In any event, Flores had a good game with that RBI single and a nice play in the field:
👀 Wilmer! 👌 pic.twitter.com/Zpkl4Lc4wo
— New York Mets (@Mets) July 20, 2017
Jay Bruce hit an RBI single, and Cespedes followed with an RBI double making it 6-0. After Duda was intentionally walked Jose Reyes singled home Cespedes to make it a 7-0 game.
It should’ve been a laugher. It wasn’t.
In the eighth, Sewald was pulled by Collins with two on, two out, and back-to-back lefties due up for the Cardinals. Rather than find something out about Sewald in a 7-1 game and rest his bullpen with a noon game tomorrow, Collins couldn’t help himself. He went to a completely worn down Jerry Blevins.
While Blevins has been great most of the year, he has struggled mightily since June 1st. In that time, Blevins has a 5.84 ERA and batters are hitting .269/.367/.423 off of him.
Left-handed batters Kolten Wong and Magneuris Sierra hit consecutive singles to make it 7-3. With those two singles, Blevins has now allowed 25 inherited runners to score this year, which is the fifth worst in the majors.
After Blevins walked the pinch hitter, pitcher Adam Wainwright, to load the bases, Collins had to go to Addison Reed for the four out save.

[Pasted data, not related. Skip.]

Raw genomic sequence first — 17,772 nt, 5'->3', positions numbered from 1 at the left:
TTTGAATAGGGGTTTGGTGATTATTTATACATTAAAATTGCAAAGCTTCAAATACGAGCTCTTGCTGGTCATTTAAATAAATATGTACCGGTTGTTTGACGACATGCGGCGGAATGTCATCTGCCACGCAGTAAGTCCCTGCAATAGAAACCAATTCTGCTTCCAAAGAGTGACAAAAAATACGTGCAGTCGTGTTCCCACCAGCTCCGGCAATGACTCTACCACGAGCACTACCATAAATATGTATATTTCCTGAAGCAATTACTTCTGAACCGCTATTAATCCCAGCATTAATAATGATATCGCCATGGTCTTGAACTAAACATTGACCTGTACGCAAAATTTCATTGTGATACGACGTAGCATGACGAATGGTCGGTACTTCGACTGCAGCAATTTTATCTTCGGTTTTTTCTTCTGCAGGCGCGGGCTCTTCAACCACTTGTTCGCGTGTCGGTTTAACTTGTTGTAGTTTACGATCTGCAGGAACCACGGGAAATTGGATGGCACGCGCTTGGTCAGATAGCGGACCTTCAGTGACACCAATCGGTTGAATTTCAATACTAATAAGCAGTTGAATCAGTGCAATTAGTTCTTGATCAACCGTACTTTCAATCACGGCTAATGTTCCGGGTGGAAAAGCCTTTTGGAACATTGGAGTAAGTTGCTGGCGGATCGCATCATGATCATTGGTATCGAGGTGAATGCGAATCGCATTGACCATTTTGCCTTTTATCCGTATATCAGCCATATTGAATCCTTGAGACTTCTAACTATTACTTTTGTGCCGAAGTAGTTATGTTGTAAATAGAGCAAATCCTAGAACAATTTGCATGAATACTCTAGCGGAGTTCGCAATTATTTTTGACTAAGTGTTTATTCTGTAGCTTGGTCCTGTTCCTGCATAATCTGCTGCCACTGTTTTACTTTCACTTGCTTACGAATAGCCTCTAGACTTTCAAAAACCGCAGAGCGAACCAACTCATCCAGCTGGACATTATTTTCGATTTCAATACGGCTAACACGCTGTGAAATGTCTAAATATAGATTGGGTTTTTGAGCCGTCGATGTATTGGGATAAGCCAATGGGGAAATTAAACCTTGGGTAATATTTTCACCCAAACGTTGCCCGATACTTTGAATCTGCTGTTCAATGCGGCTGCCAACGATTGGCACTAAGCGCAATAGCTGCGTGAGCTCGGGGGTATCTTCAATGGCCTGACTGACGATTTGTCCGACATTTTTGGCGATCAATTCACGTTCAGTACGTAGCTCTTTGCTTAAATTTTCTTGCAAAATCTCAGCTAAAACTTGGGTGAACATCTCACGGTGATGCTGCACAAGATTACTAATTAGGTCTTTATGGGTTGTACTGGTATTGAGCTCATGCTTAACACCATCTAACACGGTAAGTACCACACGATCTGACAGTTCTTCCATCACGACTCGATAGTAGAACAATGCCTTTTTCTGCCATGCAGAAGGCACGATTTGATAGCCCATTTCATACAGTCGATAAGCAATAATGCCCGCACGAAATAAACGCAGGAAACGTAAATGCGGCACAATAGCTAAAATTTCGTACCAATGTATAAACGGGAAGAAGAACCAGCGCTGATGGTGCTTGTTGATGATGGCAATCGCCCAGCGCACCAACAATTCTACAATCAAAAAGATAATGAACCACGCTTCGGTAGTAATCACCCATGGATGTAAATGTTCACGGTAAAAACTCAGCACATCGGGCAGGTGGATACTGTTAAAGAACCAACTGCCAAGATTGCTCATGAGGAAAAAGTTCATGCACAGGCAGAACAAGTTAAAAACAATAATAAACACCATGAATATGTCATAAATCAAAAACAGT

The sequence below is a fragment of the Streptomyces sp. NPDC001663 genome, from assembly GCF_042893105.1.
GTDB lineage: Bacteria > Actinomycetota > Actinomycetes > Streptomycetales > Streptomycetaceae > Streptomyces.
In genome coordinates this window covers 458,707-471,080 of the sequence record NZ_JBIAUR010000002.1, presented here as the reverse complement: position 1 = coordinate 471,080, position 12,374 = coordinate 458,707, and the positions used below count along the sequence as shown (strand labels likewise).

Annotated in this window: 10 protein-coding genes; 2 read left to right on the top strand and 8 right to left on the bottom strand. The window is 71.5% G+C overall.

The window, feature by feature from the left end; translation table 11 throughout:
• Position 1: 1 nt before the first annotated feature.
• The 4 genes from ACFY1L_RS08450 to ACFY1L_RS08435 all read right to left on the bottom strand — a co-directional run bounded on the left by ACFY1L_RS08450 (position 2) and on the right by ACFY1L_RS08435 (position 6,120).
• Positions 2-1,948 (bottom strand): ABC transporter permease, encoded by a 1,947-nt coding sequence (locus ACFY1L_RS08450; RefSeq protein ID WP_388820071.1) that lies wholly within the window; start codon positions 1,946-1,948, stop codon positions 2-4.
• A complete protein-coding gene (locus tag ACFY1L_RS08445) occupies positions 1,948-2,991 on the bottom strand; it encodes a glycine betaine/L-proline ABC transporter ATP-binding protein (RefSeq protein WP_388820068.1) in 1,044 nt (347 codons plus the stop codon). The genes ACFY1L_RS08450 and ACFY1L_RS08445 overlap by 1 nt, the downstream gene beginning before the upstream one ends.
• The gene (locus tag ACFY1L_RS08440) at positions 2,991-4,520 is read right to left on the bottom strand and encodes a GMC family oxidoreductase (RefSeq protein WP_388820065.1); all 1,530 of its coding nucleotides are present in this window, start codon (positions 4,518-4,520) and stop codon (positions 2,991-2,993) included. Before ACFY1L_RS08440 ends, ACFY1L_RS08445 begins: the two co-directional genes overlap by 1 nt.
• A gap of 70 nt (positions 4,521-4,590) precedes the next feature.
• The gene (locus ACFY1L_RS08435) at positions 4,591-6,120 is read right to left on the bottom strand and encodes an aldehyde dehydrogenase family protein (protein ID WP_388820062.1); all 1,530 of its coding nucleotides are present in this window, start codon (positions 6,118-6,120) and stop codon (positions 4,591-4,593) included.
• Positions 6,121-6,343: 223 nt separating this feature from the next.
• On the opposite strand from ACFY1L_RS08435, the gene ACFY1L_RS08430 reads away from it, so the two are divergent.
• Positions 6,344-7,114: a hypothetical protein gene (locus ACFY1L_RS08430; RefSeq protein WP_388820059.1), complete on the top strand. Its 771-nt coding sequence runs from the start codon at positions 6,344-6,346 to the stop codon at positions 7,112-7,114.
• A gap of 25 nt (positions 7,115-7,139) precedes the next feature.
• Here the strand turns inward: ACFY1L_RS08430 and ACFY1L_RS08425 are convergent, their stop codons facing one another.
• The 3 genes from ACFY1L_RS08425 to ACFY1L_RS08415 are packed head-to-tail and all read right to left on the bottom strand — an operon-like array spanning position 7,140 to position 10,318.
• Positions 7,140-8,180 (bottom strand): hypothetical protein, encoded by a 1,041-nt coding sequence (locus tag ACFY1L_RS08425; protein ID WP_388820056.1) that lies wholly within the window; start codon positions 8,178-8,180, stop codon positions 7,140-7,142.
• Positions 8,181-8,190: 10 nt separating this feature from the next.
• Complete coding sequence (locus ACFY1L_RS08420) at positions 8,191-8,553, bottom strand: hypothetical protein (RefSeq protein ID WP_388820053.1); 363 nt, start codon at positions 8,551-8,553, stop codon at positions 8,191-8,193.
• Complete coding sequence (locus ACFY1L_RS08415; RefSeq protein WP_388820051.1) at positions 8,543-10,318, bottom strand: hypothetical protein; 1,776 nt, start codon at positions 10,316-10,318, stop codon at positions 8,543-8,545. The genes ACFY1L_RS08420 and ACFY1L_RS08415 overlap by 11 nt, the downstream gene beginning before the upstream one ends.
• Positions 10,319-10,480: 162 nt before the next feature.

As Reed is really the only remaining reliever who is reliable left in that bullpen, it should be no surprise Reed made quick work of the Cardinals for his 16th save of the season.
With the 7-6 win, the Mets have an opportunity for the split tomorrow.
Game Notes: Josh Edgin has allowed more inherited runners to score than Blevins with 29. That’s the third worst mark in the majors.
Because nothing can ever go easy for the Mets, we got to see Yoenis Cespedes leave the game after this awkward slide in the sixth inning:
"We were just talking about the health of his legs." No kidding. pic.twitter.com/qcn4Ug9CDR
— Trade Value Fundies (@goodfundies) July 16, 2017
Before that play, things could not be going better for the Mets. After yesterday’s 14-2 victory, the Mets quickly went up 8-0 in tonight’s game.
— TheRenderMLB (@TheRenderMLB) July 15, 2017
The rally continued, and the Mets would score their fourth run when Travis d’Arnaud would single home T.J. Rivera. Rivera had reached via the walk. After he walked, Chsteood came out of the game due to injury.
As if four first inning runs weren’t enough, the Mets would pile on three more in the second inning.
The second inning runs were all unearned as Bruce reached on a two out error by DJ LeMahieu. The Mets did capitalize starting with a Rivera RBI single scoring Cespedes. Bruce and Rivera would score on a Lucas Duda RBI double.
The Mets eighth run would be provided by Lugo himself:
— TheRenderMLB (@TheRenderMLB) July 16, 2017
As you can surmise from Bruce, the Mets pulled that old shtick:
Silent treatment for Seth Lugo….very sad. pic.twitter.com/Tu9N5FQCj1
— MetsKevin11 (@MetsKevin11) July 16, 2017
Lugo’s first career home run was certainly a high light, but it was not his only highlight of the evening. Lugo went out there, and he dominated the Rockies for five innings.
The Rockies did get to him for two in the sixth with the help of Cespedes’ aforementioned divot. The double set up second and third with one out. After a Gerardo Parra sacrifice fly and a Raimel Tapia double, the Rockies pulled within 8-2.